On an earlier trip, I had asked my mother what was in those envelopes. She explained that they contained crushed, dried flowers called lavender. She said the flowers smell very nice. I asked her what people did with those envelopes, and she said they put them in places they want to have a nice smell. For example, she said people often put them in their dresser drawer with their undergarments. I thought that was really funny. I mean, why would I want my underwear to smell like a flower?
We spent most of the morning shopping. Then they took me up to the fifth floor to the toy department. Lazarus had a toy department that would make any kid think he had died and gone to heaven. I stayed there with my sister, while my mother did some more shopping.
Then it was lunchtime, so we walked to the Mills Cafeteria just north of Lazarus. It was my favorite place to eat in Columbus, and I always got the same thing – deep fried fish, mashed potatoes with lots of butter, and steamed spinach with lots of vinegar. If I could walk into that cafeteria today, I would get the same thing.
Whenever I think of that restaurant today, I think of another time my mother and I ate there several years later. It was on August 7, 1945. I’m sure of that date, because a lot of people in the restaurant were reading newspapers, and the headlines said, “Atom Bomb Dropped on Japan.” It was the day after Hiroshima was bombed. I had no idea what an atom bomb was, but my mother told me it was a new kind of bomb that might end the war very soon. I was thrilled to hear that, because it would mean my brother-in-law could come home. I really missed him.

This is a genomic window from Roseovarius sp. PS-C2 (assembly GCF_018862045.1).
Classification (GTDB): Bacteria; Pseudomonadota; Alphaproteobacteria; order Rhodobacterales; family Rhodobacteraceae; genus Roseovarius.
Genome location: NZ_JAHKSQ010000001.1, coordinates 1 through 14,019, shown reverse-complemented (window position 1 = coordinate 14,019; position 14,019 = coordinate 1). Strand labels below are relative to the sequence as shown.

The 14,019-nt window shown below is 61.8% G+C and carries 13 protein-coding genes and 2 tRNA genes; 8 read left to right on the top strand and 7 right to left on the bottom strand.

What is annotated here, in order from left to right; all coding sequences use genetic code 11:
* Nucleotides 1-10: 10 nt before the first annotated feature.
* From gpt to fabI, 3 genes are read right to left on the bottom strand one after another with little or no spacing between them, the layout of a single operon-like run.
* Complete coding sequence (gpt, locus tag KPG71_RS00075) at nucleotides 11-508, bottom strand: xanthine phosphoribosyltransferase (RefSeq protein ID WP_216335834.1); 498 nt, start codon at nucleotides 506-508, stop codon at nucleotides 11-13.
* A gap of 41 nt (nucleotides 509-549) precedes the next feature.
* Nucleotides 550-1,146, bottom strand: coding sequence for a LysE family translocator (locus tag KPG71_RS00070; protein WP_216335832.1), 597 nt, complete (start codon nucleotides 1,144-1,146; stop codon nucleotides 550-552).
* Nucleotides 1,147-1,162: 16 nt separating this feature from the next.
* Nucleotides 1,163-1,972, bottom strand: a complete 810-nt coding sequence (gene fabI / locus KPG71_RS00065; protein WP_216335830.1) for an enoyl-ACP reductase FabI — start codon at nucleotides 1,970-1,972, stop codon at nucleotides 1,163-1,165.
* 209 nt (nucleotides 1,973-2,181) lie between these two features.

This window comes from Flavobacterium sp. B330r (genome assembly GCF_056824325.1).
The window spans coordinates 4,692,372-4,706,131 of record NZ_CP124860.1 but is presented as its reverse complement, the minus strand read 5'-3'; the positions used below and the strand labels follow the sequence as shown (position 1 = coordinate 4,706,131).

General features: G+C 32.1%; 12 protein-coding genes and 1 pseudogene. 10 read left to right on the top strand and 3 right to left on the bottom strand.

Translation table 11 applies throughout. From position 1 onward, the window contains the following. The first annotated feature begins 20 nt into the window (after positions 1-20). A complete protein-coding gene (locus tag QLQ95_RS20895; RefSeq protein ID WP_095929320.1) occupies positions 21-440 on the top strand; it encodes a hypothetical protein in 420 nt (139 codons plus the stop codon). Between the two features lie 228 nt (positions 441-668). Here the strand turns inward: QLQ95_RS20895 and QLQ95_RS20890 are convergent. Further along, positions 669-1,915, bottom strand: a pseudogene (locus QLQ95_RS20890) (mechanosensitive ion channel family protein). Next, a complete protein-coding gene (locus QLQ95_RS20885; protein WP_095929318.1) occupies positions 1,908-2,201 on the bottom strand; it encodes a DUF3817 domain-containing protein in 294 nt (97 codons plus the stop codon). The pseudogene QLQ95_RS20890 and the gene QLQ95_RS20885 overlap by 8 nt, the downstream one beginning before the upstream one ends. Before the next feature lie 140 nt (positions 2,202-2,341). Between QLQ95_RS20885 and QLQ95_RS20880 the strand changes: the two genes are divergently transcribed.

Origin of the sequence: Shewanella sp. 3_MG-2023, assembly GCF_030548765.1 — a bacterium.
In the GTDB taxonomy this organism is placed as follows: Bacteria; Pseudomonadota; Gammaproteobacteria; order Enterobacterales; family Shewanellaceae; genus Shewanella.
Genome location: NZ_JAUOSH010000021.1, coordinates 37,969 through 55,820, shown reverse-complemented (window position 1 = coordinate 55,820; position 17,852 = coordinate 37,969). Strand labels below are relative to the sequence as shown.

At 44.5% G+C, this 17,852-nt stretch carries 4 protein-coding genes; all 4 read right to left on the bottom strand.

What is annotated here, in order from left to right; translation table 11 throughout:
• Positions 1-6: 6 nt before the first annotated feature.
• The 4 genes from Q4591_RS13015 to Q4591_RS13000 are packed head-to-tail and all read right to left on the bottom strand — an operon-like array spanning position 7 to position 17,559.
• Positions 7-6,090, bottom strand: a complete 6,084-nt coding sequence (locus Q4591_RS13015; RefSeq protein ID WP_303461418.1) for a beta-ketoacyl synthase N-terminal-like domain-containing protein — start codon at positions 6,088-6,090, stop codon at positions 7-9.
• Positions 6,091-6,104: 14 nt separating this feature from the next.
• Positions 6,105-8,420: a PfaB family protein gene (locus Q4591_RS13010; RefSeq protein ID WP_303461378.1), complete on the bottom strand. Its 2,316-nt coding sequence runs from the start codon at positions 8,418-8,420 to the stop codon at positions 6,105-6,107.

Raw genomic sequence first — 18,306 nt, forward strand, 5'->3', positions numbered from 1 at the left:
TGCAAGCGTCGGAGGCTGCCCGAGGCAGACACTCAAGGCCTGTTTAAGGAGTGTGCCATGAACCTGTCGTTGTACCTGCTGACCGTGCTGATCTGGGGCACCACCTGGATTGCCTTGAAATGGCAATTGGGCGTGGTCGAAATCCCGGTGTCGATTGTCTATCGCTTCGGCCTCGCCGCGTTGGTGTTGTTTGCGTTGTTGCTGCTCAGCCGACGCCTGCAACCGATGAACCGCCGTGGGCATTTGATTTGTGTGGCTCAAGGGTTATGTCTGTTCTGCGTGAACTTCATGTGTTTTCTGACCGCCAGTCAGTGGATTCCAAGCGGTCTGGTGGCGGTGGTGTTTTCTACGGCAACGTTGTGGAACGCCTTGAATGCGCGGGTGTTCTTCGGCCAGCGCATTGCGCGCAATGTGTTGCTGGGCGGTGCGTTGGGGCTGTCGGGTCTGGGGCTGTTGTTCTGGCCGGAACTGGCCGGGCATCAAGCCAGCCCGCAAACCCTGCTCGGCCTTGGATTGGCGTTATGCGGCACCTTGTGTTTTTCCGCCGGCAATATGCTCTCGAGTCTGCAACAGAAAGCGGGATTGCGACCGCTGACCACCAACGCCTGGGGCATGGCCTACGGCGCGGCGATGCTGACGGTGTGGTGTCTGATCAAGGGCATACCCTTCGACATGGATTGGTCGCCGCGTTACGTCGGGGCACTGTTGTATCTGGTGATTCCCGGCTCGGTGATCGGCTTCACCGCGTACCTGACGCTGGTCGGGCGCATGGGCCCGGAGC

Although we had eaten a late lunch, we still had a little more shopping time. My mother wanted to go across the street to a store called Morehouse Marten’s Department Store, and my sister wanted to go to another shop. So we parted company and agreed to meet in an hour in the lobby of the Neil House Hotel. It was on High Street, directly across from the State Capitol building. We always used that lobby as a meeting place when we were in Columbus. I loved that lobby … big soft, comfortable chairs, and gobs of interesting people to watch … like that little guy in a uniform who sometimes walked around yelling, “Paging Mr. Somebody-or-other.”
When we all met, we rested for a little while. Then, with our arms full of shopping bags, we set out for the train station. The train was on time, and we climbed on board. This time I made sure I got a seat that faced forward. And before you know it, we were on our way back to Marysville.
My other sister, Betty, met us at the Marysville train station and drove us home. I was glad of that, because I was really pooped. I had always enjoyed our shopping trips to Columbus, but going on the train, instead of in our car, made it even more fun. Maybe I could talk my mother into doing that again sometime.
(Those wishing to contact Bill Boyd can email him at email@example.com)
...For the full story, select an option below.